But I digress. Tintin, his model ship stolen, heads to Marlinspike Hall, a creepy old manse out in the country.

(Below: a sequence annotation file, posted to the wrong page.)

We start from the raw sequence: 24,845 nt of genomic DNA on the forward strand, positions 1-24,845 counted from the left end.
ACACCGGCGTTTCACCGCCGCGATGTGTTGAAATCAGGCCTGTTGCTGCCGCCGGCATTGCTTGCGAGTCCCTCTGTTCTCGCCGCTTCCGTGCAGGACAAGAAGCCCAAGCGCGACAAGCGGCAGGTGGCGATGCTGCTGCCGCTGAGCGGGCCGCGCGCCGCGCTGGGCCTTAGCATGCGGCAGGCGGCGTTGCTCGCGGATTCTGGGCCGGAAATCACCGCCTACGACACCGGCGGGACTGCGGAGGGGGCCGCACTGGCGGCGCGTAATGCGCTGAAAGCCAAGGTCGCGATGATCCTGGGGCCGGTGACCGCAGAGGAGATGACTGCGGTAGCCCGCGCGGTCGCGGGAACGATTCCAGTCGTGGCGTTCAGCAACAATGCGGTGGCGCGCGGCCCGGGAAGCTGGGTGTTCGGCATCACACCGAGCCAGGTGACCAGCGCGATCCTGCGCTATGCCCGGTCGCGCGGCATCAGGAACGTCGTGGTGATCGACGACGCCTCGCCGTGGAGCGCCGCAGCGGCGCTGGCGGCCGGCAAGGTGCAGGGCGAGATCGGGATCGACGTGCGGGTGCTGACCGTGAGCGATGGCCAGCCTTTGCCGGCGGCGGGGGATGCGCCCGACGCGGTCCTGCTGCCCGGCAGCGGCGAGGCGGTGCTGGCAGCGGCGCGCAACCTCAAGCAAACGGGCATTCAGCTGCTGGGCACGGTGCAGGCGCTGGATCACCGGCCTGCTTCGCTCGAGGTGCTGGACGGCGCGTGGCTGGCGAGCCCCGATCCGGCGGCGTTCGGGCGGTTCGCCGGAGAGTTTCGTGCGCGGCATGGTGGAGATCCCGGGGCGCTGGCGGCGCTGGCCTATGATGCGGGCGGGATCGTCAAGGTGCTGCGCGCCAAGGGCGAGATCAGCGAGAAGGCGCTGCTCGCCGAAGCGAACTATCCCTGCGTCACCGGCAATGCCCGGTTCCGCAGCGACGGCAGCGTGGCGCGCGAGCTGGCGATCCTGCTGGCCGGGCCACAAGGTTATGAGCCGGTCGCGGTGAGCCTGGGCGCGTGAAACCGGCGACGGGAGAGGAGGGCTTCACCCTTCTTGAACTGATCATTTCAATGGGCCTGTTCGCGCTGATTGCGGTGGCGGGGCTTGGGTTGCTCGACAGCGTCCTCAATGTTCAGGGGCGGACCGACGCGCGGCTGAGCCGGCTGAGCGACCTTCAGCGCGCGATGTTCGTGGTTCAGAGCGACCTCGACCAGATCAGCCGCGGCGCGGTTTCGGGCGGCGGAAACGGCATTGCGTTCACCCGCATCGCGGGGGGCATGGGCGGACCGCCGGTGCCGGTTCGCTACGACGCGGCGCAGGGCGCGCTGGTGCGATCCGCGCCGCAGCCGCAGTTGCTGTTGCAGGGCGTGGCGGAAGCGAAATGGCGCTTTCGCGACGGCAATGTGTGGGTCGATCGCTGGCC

Tintin is a writer. Spielberg wants us to remember that — the first thing he shows us in Tintin’s apartment is his typewriter collection. That seems like a really odd choice; Spielberg doesn’t show Tintin’s collection of rare artifacts or model vehicles, Tintin’s main obsession is writing instruments. And we are reminded that Tintin is not just living adventures, he’s writing them as well. Hence the typewriter in the title sequence. One could say Tintin is writing his own life, and, in pursuit of adventure stories to write, writing his life into existence. Maybe that’s why Tintin exists in such a vague space of time and place — like a lot of young men, he exists in a world of his own mind, one without political realities or, for that matter, women and their complications.